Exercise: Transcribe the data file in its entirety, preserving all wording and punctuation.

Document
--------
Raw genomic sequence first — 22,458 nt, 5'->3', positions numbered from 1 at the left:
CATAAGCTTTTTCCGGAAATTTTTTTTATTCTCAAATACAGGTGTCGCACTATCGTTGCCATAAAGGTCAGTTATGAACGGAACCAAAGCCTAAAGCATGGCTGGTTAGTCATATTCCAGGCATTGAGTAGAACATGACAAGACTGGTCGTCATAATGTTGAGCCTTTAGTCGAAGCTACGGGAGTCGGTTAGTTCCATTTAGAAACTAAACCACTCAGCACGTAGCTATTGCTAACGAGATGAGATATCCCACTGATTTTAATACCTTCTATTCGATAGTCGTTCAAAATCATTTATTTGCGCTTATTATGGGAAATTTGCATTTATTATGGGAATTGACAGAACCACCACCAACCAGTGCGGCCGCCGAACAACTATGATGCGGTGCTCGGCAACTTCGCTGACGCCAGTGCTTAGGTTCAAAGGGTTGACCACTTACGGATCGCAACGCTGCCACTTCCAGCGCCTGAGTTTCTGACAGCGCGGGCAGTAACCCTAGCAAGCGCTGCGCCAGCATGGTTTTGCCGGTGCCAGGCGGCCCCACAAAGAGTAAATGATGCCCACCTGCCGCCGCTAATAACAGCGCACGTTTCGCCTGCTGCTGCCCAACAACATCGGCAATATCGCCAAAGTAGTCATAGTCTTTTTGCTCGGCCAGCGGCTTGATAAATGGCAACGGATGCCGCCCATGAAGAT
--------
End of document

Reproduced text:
Raw genomic sequence first — 22,458 nt, 5'->3', positions numbered from 1 at the left:
CATAAGCTTTTTCCGGAAATTTTTTTTATTCTCAAATACAGGTGTCGCACTATCGTTGCCATAAAGGTCAGTTATGAACGGAACCAAAGCCTAAAGCATGGCTGGTTAGTCATATTCCAGGCATTGAGTAGAACATGACAAGACTGGTCGTCATAATGTTGAGCCTTTAGTCGAAGCTACGGGAGTCGGTTAGTTCCATTTAGAAACTAAACCACTCAGCACGTAGCTATTGCTAACGAGATGAGATATCCCACTGATTTTAATACCTTCTATTCGATAGTCGTTCAAAATCATTTATTTGCGCTTATTATGGGAAATTTGCATTTATTATGGGAATTGACAGAACCACCACCAACCAGTGCGGCCGCCGAACAACTATGATGCGGTGCTCGGCAACTTCGCTGACGCCAGTGCTTAGGTTCAAAGGGTTGACCACTTACGGATCGCAACGCTGCCACTTCCAGCGCCTGAGTTTCTGACAGCGCGGGCAGTAACCCTAGCAAGCGCTGCGCCAGCATGGTTTTGCCGGTGCCAGGCGGCCCCACAAAGAGTAAATGATGCCCACCTGCCGCCGCTAATAACAGCGCACGTTTCGCCTGCTGCTGCCCAACAACATCGGCAATATCGCCAAAGTAGTCATAGTCTTTTTGCTCGGCCAGCGGCTTGATAAATGGCAACGGATGCCGCCCATGAAGAT